If your ministry recruits staff and sends them overseas to carry out your programs, you might want to spend a bit more time thinking about the risks your staff face.
A court ruling in Norway found a charity liable for the physical injuries, psychological harm, and aftercare of a staffer who was kidnapped in Kenya and held four days before being rescued. The staffer was shot in the leg. The incident understandably left this staffer with post-traumatic stress disorder. Another staffer was killed.
The court noted the organization treated this and other staff persons as troublemakers because they complained internally about the lack of aftercare.
The court found the Norwegian Refugee Counsel guilty of gross negligence and liable for damages equal to US$500,000. The court also criticized the follow-on security investigation and found that NRC improperly accessed the risks that staff faced. The court noted other staff persons were upset with their aftercare.
More information on the case can be found at IRIN News, NRC kidnap ruling is a “wake-up” call for aid industry.
This case came out of Norway so the ruling obviously has no direct impact on any charities in other countries. However the article points out this has large implications and could have a ripple effect. According to the article, charities in England are already reassessing their protocols for risk assessment, training, and aftercare.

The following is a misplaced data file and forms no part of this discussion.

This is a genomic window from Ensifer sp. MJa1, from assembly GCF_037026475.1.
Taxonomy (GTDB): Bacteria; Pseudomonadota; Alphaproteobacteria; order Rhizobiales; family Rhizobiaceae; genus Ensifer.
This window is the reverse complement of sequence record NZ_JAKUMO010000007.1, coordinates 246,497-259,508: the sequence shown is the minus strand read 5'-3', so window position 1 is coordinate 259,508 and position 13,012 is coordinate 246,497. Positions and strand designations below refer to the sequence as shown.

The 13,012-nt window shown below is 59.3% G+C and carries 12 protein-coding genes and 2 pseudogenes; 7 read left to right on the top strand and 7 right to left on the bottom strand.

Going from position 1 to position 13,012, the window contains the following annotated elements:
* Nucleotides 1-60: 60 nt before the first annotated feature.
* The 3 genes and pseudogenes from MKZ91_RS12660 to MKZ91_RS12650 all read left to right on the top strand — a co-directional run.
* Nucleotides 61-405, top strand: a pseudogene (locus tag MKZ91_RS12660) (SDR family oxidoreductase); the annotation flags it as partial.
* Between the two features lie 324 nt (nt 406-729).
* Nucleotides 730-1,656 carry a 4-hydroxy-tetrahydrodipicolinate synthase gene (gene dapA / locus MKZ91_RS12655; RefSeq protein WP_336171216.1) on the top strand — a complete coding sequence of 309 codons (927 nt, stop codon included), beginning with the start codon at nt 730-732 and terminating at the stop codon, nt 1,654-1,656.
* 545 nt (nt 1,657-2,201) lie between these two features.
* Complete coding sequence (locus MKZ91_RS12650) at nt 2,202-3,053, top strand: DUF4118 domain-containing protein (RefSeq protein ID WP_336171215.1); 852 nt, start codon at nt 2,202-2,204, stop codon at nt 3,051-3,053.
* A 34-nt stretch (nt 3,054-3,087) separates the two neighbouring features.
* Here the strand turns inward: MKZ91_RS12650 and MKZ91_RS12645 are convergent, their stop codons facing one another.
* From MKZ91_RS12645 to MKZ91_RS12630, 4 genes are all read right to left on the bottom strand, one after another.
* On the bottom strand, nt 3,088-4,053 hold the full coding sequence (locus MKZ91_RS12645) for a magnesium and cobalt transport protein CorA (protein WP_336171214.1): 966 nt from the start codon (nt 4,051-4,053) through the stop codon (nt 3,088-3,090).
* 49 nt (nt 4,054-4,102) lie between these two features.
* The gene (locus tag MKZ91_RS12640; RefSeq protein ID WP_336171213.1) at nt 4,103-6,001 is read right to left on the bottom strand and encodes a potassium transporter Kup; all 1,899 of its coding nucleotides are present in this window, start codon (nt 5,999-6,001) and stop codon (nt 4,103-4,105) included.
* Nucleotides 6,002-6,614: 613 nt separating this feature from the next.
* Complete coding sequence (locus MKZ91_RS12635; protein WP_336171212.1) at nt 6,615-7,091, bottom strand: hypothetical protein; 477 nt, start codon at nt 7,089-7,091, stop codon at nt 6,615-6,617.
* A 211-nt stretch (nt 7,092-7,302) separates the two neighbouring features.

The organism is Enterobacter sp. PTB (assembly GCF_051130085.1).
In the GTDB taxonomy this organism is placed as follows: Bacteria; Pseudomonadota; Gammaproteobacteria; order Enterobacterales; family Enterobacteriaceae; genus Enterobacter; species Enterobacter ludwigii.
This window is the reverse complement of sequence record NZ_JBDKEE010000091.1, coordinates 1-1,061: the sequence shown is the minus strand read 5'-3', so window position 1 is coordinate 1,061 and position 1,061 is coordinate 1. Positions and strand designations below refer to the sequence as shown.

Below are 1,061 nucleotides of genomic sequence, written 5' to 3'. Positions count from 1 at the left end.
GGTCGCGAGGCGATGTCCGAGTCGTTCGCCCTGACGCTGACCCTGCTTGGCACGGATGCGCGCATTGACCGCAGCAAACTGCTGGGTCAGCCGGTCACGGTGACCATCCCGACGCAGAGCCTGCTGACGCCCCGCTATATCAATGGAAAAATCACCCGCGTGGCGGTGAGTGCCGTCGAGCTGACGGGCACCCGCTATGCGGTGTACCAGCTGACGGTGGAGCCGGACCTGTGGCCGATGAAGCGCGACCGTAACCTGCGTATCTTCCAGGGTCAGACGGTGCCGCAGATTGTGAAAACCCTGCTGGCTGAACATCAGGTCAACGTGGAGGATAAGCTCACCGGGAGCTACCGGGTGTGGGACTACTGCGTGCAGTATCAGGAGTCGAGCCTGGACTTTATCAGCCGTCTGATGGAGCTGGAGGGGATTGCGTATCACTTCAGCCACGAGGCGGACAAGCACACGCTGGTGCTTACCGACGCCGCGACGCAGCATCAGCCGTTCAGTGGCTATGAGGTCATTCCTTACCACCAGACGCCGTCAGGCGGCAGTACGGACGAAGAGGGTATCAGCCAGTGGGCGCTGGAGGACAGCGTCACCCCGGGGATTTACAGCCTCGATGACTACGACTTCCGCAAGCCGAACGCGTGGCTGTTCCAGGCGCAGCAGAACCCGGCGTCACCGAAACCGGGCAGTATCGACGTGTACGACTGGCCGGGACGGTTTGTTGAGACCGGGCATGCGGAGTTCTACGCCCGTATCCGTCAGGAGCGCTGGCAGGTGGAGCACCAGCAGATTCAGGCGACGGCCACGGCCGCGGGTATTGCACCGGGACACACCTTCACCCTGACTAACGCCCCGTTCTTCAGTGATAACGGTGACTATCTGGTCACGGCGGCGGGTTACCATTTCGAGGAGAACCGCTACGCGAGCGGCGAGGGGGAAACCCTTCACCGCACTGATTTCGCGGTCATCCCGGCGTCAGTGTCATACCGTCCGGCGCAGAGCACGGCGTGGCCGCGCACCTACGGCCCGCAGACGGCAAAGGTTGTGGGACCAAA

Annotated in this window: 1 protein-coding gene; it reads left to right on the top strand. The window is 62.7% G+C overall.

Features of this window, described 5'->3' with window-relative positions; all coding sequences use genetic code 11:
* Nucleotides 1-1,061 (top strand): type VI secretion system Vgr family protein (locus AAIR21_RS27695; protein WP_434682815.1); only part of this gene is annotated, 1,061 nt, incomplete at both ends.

Anonymous blogger “J” discusses this at AidSpeak. He thinks this is a Game-Changer.
He suggests this will increase the duty of care to staff. He points out the starting point
…is simply an outside legal opinion that aid and development employers—from the UN system, all the way on own to the college sophomores who started their shoe-collecting charity—have duty of care obligation toward their employees. And further, that humanitarian staff have a right to expect proper training and preparation for work in high-risk places, as well as employer-provided care, and perhaps even compensation after the fact.
The financial point is this increased duty of care will very quickly drive a significant increase in costs. The moral point is an organization has a lot of responsibility for staff it sends into dangerous locations. There is some upper limit of the emotional and financial risk an organization can push off to staff.
Just imagine the costs of performing a more in-depth security and risk assessment of all the locations your staff will be during the time they are in the field. If you’ve never done such assessments, consider the cost of having to set up that infrastructure. Estimate the cost of having to provide a week or two of training before going overseas. Imagine the cost of having to provide proper care for someone (or an entire team) traumatized by an incident.
It does not take much imagination to see such a ruling coming out of the American legal system. Might be worth thinking about that if you lead a US-based mission sending organization. Would even be worth thinking about if you are a church leader and one of your programs is sending volunteer teams overseas for a short-term mission trip.
If you send staff overseas, might be worth checking out both of the above articles. Might be a really good idea to spend some time thinking about your risk assessment and how you care for your staff.